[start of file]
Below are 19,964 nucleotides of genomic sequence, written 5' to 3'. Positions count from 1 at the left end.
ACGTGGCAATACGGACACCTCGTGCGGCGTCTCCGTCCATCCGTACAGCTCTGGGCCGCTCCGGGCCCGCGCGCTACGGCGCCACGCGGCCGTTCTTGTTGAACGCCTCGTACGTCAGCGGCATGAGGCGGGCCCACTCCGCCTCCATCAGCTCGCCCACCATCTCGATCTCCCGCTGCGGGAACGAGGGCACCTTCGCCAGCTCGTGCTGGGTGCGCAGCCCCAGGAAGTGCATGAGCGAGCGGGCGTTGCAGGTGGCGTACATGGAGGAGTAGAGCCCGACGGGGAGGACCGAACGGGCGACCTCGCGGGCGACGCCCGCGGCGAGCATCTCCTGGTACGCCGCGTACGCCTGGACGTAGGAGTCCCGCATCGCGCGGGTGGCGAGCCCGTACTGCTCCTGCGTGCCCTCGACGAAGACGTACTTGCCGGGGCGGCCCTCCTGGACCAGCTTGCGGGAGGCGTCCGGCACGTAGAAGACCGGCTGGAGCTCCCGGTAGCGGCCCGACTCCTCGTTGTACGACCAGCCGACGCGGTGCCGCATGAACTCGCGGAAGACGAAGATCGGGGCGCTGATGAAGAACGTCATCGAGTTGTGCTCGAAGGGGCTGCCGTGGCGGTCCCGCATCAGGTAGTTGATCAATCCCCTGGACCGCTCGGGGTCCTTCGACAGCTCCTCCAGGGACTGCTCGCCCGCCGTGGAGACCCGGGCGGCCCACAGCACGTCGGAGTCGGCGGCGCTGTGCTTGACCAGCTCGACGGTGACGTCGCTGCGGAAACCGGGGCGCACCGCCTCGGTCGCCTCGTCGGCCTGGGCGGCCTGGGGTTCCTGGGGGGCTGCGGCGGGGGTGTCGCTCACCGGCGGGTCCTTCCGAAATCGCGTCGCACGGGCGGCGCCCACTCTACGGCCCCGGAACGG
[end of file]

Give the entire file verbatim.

Below are 19,964 nucleotides of genomic sequence, written 5' to 3'. Positions count from 1 at the left end.
ACGTGGCAATACGGACACCTCGTGCGGCGTCTCCGTCCATCCGTACAGCTCTGGGCCGCTCCGGGCCCGCGCGCTACGGCGCCACGCGGCCGTTCTTGTTGAACGCCTCGTACGTCAGCGGCATGAGGCGGGCCCACTCCGCCTCCATCAGCTCGCCCACCATCTCGATCTCCCGCTGCGGGAACGAGGGCACCTTCGCCAGCTCGTGCTGGGTGCGCAGCCCCAGGAAGTGCATGAGCGAGCGGGCGTTGCAGGTGGCGTACATGGAGGAGTAGAGCCCGACGGGGAGGACCGAACGGGCGACCTCGCGGGCGACGCCCGCGGCGAGCATCTCCTGGTACGCCGCGTACGCCTGGACGTAGGAGTCCCGCATCGCGCGGGTGGCGAGCCCGTACTGCTCCTGCGTGCCCTCGACGAAGACGTACTTGCCGGGGCGGCCCTCCTGGACCAGCTTGCGGGAGGCGTCCGGCACGTAGAAGACCGGCTGGAGCTCCCGGTAGCGGCCCGACTCCTCGTTGTACGACCAGCCGACGCGGTGCCGCATGAACTCGCGGAAGACGAAGATCGGGGCGCTGATGAAGAACGTCATCGAGTTGTGCTCGAAGGGGCTGCCGTGGCGGTCCCGCATCAGGTAGTTGATCAATCCCCTGGACCGCTCGGGGTCCTTCGACAGCTCCTCCAGGGACTGCTCGCCCGCCGTGGAGACCCGGGCGGCCCACAGCACGTCGGAGTCGGCGGCGCTGTGCTTGACCAGCTCGACGGTGACGTCGCTGCGGAAACCGGGGCGCACCGCCTCGGTCGCCTCGTCGGCCTGGGCGGCCTGGGGTTCCTGGGGGGCTGCGGCGGGGGTGTCGCTCACCGGCGGGTCCTTCCGAAATCGCGTCGCACGGGCGGCGCCCACTCTACGGCCCCGGAACGG